The Archbishop of Dublin has said the number of children abused by priests in Ireland is “immense” and called for an easier judicial system for victims giving evidence in court.
Speaking on the second day of the World Meeting of Families (WMOF), Diarmuid Martin said the number of prosecutions of clerical abuse is “very low”.
It comes days after Pope Francis condemned the “atrocities” of child sex abuse and cover-ups by the clergy in an open letter.
The pontiff arrives in Ireland on Saturday as part of the WMOF event in Dublin, and will meet victims of clerical sex abuse during his visit.
I believe the truth will make you free even if it’s unpleasant and it’s far better we work togetherArchbishop Diarmuid Martin
At a press briefing on Wednesday, Dr Martin was asked by a member of the media if he feels he is on trial after he and the Pope apologised to abuse survivors.
He said: “No, first of all I haven’t just said sorry. We have done a lot in the Archdiocese of Dublin.
“I provided the Government (child abuse) commission with 80,000 documents and the chairman said it was the most of substantive of contributions to that process.
“I believe the truth will make you free even if it’s unpleasant and it’s far better we work together.
“I said that the factors that contribute and protect abusers have to be addressed definitively everywhere.
“It’s sad we have to repeat that phrase all the time.
“In Ireland we have made extraordinary progress. We have mandatory reporting obligations and carry those out within a day as soon as we find a substantial allegation and we follow up on them.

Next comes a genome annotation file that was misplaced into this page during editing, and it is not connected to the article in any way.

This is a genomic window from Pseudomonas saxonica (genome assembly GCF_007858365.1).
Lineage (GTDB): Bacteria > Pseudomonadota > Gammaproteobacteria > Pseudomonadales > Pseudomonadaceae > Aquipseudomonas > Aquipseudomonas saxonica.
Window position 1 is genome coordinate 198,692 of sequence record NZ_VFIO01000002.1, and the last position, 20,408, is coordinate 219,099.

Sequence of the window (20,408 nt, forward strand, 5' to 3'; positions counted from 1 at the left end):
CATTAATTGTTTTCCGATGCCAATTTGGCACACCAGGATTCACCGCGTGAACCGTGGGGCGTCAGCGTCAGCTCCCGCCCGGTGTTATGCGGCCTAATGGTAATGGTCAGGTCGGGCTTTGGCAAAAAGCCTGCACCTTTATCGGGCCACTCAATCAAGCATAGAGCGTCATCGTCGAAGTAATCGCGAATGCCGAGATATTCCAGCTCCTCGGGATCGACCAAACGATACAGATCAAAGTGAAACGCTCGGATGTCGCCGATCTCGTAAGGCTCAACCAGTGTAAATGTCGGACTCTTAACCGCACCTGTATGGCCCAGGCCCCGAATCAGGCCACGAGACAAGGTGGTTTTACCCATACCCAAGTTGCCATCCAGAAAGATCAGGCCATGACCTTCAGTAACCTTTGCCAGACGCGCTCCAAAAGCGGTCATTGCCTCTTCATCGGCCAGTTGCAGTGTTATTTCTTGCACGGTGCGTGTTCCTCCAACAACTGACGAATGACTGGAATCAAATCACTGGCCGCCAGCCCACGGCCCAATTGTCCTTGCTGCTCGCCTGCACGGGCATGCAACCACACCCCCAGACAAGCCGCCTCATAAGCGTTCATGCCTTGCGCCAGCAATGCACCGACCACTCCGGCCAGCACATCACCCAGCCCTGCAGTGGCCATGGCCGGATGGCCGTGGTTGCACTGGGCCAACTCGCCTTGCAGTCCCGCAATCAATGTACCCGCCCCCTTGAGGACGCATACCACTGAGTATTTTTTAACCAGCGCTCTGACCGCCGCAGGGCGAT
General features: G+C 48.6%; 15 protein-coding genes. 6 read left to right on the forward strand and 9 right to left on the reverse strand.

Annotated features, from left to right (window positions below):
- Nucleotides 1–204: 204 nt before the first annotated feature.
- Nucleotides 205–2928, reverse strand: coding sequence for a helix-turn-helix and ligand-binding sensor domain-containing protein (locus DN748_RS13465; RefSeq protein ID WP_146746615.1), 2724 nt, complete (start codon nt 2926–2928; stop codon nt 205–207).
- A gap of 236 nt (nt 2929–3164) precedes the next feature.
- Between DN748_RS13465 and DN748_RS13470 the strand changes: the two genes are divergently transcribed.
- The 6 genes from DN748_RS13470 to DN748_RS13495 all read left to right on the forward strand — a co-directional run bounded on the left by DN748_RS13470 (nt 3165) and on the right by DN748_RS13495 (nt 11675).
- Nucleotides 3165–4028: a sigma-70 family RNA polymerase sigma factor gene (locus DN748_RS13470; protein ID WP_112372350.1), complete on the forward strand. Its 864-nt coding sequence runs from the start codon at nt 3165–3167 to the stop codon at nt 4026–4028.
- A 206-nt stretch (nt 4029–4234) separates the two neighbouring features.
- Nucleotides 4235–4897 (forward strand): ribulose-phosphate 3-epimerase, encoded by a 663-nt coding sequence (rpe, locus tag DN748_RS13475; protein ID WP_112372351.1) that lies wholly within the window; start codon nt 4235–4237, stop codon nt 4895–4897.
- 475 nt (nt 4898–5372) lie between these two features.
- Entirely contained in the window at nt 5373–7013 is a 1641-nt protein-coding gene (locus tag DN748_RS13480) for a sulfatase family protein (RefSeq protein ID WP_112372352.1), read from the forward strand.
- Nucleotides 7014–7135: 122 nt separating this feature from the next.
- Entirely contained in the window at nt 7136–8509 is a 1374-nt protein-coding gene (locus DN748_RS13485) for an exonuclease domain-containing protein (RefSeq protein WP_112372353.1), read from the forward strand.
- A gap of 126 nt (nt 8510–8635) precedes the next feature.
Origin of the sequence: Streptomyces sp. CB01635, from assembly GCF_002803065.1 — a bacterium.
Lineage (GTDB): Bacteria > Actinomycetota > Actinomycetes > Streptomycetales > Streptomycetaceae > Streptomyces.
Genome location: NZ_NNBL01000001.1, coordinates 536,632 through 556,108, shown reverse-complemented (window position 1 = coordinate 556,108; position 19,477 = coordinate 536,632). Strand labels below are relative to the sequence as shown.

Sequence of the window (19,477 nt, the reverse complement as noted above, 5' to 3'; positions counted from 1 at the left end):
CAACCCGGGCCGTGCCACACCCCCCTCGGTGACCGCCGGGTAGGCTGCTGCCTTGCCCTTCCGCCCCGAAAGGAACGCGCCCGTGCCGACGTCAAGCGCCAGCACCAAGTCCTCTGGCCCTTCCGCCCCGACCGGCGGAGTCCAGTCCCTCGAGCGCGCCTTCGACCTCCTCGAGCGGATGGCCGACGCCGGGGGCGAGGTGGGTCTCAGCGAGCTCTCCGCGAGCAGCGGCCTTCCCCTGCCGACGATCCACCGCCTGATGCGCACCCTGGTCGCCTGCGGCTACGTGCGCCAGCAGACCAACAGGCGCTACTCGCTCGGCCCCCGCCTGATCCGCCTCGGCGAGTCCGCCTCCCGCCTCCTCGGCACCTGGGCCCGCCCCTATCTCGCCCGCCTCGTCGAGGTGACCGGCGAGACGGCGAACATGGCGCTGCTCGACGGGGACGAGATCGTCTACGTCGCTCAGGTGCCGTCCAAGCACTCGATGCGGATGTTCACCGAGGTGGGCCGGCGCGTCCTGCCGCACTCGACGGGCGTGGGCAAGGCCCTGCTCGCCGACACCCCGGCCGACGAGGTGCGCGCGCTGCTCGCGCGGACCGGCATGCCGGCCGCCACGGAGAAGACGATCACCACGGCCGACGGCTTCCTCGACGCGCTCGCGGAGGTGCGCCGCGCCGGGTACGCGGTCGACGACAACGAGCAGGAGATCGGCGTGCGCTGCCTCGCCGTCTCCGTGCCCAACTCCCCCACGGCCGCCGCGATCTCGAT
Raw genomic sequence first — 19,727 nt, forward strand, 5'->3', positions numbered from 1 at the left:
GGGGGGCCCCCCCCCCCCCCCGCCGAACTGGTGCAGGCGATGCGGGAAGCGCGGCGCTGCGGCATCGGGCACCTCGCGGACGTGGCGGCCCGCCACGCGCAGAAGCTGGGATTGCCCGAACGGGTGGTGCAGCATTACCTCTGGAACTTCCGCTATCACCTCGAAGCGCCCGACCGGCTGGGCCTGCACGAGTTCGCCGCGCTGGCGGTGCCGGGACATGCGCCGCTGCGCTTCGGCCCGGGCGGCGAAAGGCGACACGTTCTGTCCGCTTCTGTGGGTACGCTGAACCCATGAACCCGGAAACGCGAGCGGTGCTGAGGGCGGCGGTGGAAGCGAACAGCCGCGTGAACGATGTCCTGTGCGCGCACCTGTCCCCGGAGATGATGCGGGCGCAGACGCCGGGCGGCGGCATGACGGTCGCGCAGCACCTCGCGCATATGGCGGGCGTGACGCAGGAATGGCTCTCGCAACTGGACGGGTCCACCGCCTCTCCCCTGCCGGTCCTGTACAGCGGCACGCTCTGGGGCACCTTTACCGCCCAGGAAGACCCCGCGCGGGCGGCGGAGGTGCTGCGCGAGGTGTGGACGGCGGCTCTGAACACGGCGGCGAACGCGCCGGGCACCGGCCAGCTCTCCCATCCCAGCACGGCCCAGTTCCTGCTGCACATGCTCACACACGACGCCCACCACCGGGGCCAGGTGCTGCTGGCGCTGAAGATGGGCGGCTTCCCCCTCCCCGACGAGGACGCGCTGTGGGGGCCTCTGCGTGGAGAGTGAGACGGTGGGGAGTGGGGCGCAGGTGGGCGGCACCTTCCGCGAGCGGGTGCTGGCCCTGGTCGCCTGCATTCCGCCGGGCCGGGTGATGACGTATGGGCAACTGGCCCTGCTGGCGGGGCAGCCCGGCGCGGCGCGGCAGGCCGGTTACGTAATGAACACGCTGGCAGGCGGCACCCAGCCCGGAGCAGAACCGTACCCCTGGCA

“We have good relations of trust with the police and health authorities. Particularly in Ireland because of the industrial schools, the day schools, the Magdalene laundries, the mother and baby homes, the children abused by priests in parishes, the numbers of those abused is immense and the numbers that have come forward is only proportionate of that and there are many people holding in their hearts the sadness of abuse.
“The number of prosecutions is also very low and because of the system in our courts, it’s not an easy thing for someone to appear and tell their story in court.
“There may be ways in which the judicial system could make it easier for people in court.”
Teresa Kettlekamp, of the Pontifical Commission for the Protection of Minors in the US, said she feels “embarrassed and disappointed” by clerical abuse.
Ms Kettlekamp said that having read a grand jury report on the extent of sexual abuse in Pennsylvania, she feels she did not know if she had all the facts of what the church knew.
She also said that when she hears of child sex abuse by members of the Catholic Church, she feels she has “failed”.
“All of us Catholics feel deep disappointment in what our church leaders have done and failed to do,” she said.
“When a church person fails it reflects on me as a Catholic as I’m proud to be a Catholic, and it’s hard to hold your head up high when you have front page after front page saying the sins of your fellow Catholic.
“It’s embarrassing, it’s frustrating, it’s sad and I have no words to defend it.”
The church leaders and representatives also addressed issues surrounding the exclusion of the LGBT community from the WMOF event.
Cardinal Kevin Farrell said: “It is, for us and the church, extremely important that all Catholics understand that we are all created in the likeness and image of God, that if a person has a same-sex attraction then they too are children of God.
“They have to be welcomed into our churches. They have to be received by and treated with respect and dignity by all people.
“We need to build bridges and need to communicate.”